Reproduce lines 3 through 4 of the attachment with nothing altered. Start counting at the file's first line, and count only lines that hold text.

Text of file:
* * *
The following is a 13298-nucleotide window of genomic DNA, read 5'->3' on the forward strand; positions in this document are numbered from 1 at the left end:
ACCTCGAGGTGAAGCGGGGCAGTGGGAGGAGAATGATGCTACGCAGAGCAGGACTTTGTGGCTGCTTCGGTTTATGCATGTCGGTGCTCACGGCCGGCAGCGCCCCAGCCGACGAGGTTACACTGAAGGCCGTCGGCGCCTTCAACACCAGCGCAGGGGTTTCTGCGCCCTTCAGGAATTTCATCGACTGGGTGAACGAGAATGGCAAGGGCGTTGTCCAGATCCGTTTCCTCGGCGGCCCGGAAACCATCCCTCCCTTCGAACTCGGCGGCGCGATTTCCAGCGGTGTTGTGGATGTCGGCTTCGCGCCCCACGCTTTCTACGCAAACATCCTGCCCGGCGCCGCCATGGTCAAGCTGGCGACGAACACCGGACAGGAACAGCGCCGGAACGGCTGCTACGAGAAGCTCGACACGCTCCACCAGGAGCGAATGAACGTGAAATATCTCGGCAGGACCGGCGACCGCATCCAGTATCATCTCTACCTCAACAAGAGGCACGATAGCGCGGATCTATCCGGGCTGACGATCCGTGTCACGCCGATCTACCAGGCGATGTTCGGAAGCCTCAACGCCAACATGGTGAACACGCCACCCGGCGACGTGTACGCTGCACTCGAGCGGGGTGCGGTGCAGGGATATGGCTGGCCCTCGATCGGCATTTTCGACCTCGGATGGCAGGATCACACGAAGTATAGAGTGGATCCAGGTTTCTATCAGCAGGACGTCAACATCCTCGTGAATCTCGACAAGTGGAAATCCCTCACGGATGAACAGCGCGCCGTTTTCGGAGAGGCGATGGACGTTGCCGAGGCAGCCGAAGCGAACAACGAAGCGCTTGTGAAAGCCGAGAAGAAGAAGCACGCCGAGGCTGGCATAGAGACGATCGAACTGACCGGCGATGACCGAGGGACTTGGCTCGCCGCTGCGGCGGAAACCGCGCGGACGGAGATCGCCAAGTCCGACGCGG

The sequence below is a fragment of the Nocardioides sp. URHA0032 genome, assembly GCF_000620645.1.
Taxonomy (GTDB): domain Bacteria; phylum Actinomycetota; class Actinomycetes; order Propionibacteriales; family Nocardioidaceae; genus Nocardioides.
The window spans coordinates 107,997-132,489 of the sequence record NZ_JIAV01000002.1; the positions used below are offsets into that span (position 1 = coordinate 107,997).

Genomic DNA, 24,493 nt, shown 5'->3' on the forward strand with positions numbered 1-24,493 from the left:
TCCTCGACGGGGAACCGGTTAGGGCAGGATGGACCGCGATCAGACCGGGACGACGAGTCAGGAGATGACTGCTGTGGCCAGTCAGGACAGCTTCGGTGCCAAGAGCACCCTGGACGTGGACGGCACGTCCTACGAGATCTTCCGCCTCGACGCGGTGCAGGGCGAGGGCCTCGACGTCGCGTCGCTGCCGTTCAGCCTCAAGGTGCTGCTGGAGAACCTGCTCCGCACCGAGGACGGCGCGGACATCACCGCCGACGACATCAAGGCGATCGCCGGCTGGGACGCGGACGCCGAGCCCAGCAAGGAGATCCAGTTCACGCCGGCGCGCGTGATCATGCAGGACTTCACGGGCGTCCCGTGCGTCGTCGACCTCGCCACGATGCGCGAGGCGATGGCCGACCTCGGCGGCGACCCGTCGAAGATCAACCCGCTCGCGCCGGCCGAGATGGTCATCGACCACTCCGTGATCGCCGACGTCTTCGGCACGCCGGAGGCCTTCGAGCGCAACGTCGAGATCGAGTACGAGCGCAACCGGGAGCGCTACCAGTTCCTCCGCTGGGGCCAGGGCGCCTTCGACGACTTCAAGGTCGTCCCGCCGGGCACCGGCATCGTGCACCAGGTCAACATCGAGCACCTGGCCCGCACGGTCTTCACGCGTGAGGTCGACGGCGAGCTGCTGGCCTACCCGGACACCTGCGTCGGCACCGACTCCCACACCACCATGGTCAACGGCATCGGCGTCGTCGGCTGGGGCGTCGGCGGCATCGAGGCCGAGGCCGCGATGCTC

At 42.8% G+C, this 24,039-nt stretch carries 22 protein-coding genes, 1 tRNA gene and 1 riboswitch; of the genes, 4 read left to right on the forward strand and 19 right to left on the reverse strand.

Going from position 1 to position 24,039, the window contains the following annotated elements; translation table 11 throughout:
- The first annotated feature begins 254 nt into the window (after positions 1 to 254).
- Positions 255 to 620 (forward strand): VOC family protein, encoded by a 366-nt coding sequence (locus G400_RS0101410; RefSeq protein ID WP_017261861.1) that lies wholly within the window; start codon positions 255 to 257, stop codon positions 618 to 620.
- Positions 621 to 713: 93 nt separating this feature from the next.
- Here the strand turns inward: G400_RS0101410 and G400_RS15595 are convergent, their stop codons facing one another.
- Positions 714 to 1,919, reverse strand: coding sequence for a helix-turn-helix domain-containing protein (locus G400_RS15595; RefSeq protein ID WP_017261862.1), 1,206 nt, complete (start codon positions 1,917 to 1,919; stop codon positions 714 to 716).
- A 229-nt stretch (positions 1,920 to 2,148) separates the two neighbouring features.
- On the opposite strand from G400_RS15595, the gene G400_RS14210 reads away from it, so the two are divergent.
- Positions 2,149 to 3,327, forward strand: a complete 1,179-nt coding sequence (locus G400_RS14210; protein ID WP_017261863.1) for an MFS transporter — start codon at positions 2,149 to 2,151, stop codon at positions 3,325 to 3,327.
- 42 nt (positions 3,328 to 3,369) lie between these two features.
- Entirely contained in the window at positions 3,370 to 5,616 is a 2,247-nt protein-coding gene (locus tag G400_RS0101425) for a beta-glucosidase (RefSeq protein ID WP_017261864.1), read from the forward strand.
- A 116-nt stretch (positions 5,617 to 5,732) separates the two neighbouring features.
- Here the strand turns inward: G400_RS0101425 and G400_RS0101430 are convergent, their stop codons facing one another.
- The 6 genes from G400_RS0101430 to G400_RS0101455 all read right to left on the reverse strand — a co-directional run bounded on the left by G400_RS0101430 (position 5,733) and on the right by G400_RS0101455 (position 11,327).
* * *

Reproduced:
The sequence below is a fragment of the Nocardioides sp. URHA0032 genome, assembly GCF_000620645.1.
Taxonomy (GTDB): domain Bacteria; phylum Actinomycetota; class Actinomycetes; order Propionibacteriales; family Nocardioidaceae; genus Nocardioides.